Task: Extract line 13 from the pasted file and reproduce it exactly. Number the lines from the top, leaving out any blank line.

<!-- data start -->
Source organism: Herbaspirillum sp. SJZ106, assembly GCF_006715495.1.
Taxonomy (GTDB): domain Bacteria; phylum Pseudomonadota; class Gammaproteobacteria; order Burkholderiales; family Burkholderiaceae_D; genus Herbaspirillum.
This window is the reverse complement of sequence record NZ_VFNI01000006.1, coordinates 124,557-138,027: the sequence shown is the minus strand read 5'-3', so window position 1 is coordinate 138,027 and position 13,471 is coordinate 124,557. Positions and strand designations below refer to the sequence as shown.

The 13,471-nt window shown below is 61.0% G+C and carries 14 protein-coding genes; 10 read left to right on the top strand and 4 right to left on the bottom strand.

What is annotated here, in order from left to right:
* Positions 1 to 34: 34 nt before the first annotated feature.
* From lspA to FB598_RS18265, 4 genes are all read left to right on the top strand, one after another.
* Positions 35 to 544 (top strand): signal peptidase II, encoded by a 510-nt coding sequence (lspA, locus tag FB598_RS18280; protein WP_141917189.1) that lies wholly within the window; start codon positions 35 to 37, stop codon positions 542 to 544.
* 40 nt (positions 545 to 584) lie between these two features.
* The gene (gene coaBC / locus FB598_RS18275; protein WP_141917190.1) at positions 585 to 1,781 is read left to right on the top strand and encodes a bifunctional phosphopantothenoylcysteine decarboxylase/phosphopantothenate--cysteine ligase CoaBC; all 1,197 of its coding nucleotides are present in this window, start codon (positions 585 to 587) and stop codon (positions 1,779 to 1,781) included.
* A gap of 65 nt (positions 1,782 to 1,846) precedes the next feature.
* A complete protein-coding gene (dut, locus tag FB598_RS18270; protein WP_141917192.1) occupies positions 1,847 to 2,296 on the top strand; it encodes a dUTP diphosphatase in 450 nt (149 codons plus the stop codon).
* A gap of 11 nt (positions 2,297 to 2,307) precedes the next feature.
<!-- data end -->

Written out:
* A gap of 11 nt (positions 2,297 to 2,307) precedes the next feature.